Its4land researchers from the Institute for Geoinformatics at the University of Muenster submited three deliverables on 31st July this year. The three deliverables D3.3 qualitative representation of sketch maps; D3.4 documentation of extended LADM; and D3.5 prototype for sketch map alignment are all part of the Smart Sketch Maps system (a.k.a. Smart SkeMa) being developed under Work Package 3 of its4land. All 3 deliverables are the result of many activities from primary data collection in the field in Kenya, to algorithm design, knowledge engineering, and software implementation.
Smart SkeMa is a sketch based geospatial data recording tool especially tailored to capturing land tenure data from a local perspective. In first and second quarter of the year 2017, WP3 carried out data collection activities in parallel to the tool development work. Different workshops were organized during field visits to Kenya and Ethiopia and land use sketch maps were collected. These sketch maps have been used as information sources and test data in the development phases of different components in the Smart SkeMa system.
Over the past months the Smart SkeMa system has also been presented in different workshops and conferences: in March 2018 in a masterclass at the annual World Bank Conference on Land and Poverty held in Washington DC; in September/October 2018 at 3 separate workshops in Nairobi Kenya; and in October 2018, at the ISPRS Technical Commission IV symposium in Delft.
Below we give brief summaries of each of the deliverables D3.3, D3.4, and D3.5. Those interested in more detailed descriptions are encouraged to follow the links at the end of this article.
D3.3: Qualitative representation of sketch maps
Deliverable D3.3 reports on the implementation of qualitative qualifier. The qualifier is a software tool that takes a vector representation of an input map (sketch or metric geo-referenced map) and generates a Qualitative Constraint Network (QCN). The QCNs and other information provide the basis for the alignment of hand drawn objects with corresponding objects in the metric map. The qualifier consists of a set of python modules and classes that are categorized into library code, which provides the interface for implementing different kinds of qualifier types, and qualitative spatial representation code, which computes the actual representation for a specific spatial aspect.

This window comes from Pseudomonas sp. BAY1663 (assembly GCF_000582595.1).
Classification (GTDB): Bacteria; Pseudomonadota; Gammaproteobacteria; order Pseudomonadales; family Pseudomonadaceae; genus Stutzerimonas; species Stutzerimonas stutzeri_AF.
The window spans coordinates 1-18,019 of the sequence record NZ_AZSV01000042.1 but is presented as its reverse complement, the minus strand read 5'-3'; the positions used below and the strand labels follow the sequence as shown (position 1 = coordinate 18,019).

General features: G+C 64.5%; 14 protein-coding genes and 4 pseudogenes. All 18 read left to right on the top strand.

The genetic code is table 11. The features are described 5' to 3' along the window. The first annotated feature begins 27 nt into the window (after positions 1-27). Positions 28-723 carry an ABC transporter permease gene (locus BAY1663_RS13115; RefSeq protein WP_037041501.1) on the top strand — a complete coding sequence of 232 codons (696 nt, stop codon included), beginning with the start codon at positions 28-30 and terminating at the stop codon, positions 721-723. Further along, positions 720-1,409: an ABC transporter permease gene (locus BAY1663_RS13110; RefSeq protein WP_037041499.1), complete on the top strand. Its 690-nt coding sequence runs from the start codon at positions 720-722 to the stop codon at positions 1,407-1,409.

Figure 1 shows the QCNs representing the LeftRight relations between spatial objects with respect to rivers in the input maps. For example, the river crosses marsh grass (marsh_1 and marsh_2) in both maps, while the Naganjoka hills and Kurket hills are on the left and right side of the river. These QCNs are used for the alignment of spatial objects in the input maps.
D3.4: Documentation of extended LADM
In deliverable D3.1, we developed the domain model: the MSKDM based on research conducted on the Kenya use case. This is currently being adapted to the Ethiopian Domain Model (EDM) based on our work in Ethiopia. In order to integrate these local concepts with the existing standard LADM, we have developed an independent tool, which we call the “Adaptor Model”. The Adapter Model bridges the indigenous knowledge encoded in the MSKDM and EDM to the ISO 19152 LADM. The bridging then becomes an extension of the LADM. Figure 2 illustrates how the local concepts in the MSKDM and EDM are integrated in a standard LADM. All domain models are encoded as owl hierarchies. Deliverable (D3.4) reports on Adapter Model developed to integrate local concepts. More details on the Adaptor Model can be found in the following publication: Karamesouti et. al. (2018) The Maasai of Southern Kenya Domain Model of Land Use (https://doi.org/10.5194/isprs-annals-IV-4-105-2018)
D3.5: Qualitative alignment of sketch maps
The alignment of spatial objects in a sketch map with corresponding objects in the metric map is achieved using graph matching algorithms. Two algorithms have been explored to this end. The first is a spectral graph matching algorithm which uses the principle eigenvector in the compatibility of the two input maps as a heuristic (Leordeanu and Hebert. 2005). The second uses the LCM heuristic of Chipofya et al. (2016) with a dynamic programming algorithm to establish as ordering among pairs in the compatibility matrix which is likely to produce a good matching. Both algorithms are evaluated for efficiency and solution quality. Deliverable D3.5 reports on the implemented algorithms for the alignment of spatial objects. Figure 3 illustrates the alignment of sketched objects with objects in the metric map using the QCNs with LeftRight relations. The alignment algorithm takes the QCNs as input and identifies possible matches.
Currently, we are preparing procedures and guidelines for using Smart SkeMa. We are improving the implementation of the web-based front to integrate all the components of the Smart SkeMa system. The web-interface will be used to demonstrate overall workflow of Smart SkeMa. This will enable us to engage potential users and get opportunities to test our tool in a real application context during our field visits and workshops.
The deliverables are accessibly through our website or directly at: